MALIBU SUNSET (Feb. 28th, 3rd race) – Didn’t record a particular fast time (1:37.97) but unbeaten son of Bernardini was as visually impressive as you could hope for in a representative first-level allowance race over a mile. Easily pressed the soft pace while well in hand, picked it up willingly when straightened for home and won without ever being asked for anything near his best, checking 1 ½ lengths in front in a margin of victory that doesn’t accurately reflect his superiority. Has a chance to become an important member of this class, and likely will be seen in a second tier stakes race for 3-year-olds next time out.

WATCH ME NOW (Feb. 26th, 9th race) – Was absolutely best in her racing debut vs. maiden $30,000 3-year-old fillies but suffered from bad racing luck and passive ride, resulting in a third place finish, beaten less than two lengths for all the money. Broke slowly and lost early position, moved within range without being sent hard midway, was caught extremely wide when passing foes on the turn and was fanned out into the lane, started to pick up ground again but was taken in hand at the sixteenth pole and allowed to finish on her own courage, perhaps costing her a better finishing position. The 3-year-old state-bred daughter of Don’tsellmeshort won’t likely make any mistakes against similar competition next time.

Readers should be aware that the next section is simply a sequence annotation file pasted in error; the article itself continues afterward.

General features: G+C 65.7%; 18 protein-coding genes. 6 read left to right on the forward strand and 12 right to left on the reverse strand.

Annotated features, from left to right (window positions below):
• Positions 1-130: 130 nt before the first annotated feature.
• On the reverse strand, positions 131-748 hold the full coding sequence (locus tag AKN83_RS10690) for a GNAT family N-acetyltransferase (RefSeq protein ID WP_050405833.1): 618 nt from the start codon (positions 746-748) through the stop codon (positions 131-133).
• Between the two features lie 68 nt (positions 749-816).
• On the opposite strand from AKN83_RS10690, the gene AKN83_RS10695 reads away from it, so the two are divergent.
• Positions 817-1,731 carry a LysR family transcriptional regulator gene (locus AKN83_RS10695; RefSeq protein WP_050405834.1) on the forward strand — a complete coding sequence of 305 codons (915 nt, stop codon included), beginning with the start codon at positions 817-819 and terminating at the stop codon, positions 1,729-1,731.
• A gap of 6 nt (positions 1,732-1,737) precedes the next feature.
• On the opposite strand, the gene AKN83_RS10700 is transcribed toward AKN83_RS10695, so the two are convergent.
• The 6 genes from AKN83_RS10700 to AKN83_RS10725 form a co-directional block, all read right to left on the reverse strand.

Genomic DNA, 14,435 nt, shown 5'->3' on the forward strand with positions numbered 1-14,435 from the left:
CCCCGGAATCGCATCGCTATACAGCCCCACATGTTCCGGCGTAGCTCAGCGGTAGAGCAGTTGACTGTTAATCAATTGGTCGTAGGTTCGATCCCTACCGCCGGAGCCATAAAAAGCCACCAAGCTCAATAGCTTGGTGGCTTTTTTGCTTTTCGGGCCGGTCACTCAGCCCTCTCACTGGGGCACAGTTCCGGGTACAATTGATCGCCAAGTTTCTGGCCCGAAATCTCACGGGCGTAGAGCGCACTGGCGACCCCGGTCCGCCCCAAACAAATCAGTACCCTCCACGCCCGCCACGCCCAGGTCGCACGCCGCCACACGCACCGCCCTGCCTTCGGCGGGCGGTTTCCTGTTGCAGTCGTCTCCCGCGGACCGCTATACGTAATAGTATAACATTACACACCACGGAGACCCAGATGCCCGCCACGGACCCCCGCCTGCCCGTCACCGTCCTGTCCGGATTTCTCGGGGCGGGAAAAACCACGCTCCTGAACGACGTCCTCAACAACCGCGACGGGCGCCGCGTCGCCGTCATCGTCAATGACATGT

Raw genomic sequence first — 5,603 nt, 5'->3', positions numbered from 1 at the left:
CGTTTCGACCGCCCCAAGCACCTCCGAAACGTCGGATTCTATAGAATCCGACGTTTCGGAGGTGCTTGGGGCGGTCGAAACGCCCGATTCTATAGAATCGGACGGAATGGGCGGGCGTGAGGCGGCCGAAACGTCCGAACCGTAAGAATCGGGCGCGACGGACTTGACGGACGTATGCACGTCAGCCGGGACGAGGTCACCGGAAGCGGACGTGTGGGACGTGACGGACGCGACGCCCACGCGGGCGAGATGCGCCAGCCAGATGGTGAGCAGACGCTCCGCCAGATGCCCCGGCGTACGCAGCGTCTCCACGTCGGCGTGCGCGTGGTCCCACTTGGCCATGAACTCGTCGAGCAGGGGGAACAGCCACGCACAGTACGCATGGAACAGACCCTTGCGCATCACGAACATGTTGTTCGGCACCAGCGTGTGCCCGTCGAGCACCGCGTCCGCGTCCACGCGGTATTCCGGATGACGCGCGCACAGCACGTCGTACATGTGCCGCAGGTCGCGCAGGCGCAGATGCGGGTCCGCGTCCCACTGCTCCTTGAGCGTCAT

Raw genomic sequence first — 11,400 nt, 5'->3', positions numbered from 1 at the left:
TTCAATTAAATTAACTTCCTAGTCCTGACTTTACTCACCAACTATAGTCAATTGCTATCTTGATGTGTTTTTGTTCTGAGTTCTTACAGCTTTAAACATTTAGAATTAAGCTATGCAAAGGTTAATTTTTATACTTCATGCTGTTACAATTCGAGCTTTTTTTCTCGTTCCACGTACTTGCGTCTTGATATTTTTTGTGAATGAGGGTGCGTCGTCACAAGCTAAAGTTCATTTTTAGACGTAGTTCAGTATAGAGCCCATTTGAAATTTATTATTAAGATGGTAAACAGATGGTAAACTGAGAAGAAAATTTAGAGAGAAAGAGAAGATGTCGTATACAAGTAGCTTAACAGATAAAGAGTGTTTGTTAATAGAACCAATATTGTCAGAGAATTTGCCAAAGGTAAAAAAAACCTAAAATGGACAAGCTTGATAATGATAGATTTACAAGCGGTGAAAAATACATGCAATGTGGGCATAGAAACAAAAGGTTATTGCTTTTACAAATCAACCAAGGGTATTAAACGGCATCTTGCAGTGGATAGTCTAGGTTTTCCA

(For the week of February 15-21)

EVERQUEEN (Feb. 19th, 7th race) – Broke her maiden in a $75,000 claiming race last month and did so nicely, but it was her most recent victory – in a legitimate first-level allowance field – that really turned heads. The Ron Ellis-trained sophomore filly pressed the pace 1-off the rail to the head of the lane, then kicked clear quickly when given the cue and drew off powerfully to record a 2 ½ length score in 1:09.34 with a final furlong in an eye-catching :11.43. By Colonel John so she’s clearly bred to run farther, this rapidly improving filly could easily show up in stakes competition next time out. Don’t underestimate.

MONTEGO BAY (Feb. 21st, 5th race) – Seven-year-old has been to the post only 12 times during his career but now seems as healthy as he’s ever been. Returned off a six month layoff when surfacing for a $40,000 tag and was very well-meant, only to run out of room and finish second by a diminishing half-length in a better-than-par one mile grass affair. The Neil Drysdale-trained gelding is a one-paced grinder and probably will appreciate a bit more ground next time. If he came out of the race as well as he went into it, the son of War Chant should be able to produce a winning bid next time vs. similar.